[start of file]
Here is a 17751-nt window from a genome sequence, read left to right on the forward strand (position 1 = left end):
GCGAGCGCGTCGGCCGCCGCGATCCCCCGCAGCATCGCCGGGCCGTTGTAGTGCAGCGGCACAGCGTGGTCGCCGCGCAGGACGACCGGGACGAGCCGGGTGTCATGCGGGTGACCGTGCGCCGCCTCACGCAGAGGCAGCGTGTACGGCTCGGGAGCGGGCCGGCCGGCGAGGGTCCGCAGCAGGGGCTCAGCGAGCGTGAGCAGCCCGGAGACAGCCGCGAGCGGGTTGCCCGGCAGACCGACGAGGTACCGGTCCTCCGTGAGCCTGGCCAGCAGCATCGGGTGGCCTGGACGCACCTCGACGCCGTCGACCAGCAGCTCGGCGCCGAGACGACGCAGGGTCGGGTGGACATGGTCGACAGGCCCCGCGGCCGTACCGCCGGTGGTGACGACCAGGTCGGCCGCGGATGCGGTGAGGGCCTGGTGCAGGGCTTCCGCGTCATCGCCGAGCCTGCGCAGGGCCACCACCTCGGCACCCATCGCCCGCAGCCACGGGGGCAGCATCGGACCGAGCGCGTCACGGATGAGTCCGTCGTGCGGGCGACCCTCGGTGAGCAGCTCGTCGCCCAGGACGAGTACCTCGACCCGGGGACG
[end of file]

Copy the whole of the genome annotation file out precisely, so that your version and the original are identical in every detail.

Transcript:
Here is a 17751-nt window from a genome sequence, read left to right on the forward strand (position 1 = left end):
GCGAGCGCGTCGGCCGCCGCGATCCCCCGCAGCATCGCCGGGCCGTTGTAGTGCAGCGGCACAGCGTGGTCGCCGCGCAGGACGACCGGGACGAGCCGGGTGTCATGCGGGTGACCGTGCGCCGCCTCACGCAGAGGCAGCGTGTACGGCTCGGGAGCGGGCCGGCCGGCGAGGGTCCGCAGCAGGGGCTCAGCGAGCGTGAGCAGCCCGGAGACAGCCGCGAGCGGGTTGCCCGGCAGACCGACGAGGTACCGGTCCTCCGTGAGCCTGGCCAGCAGCATCGGGTGGCCTGGACGCACCTCGACGCCGTCGACCAGCAGCTCGGCGCCGAGACGACGCAGGGTCGGGTGGACATGGTCGACAGGCCCCGCGGCCGTACCGCCGGTGGTGACGACCAGGTCGGCCGCGGATGCGGTGAGGGCCTGGTGCAGGGCTTCCGCGTCATCGCCGAGCCTGCGCAGGGCCACCACCTCGGCACCCATCGCCCGCAGCCACGGGGGCAGCATCGGACCGAGCGCGTCACGGATGAGTCCGTCGTGCGGGCGACCCTCGGTGAGCAGCTCGTCGCCCAGGACGAGTACCTCGACCCGGGGACG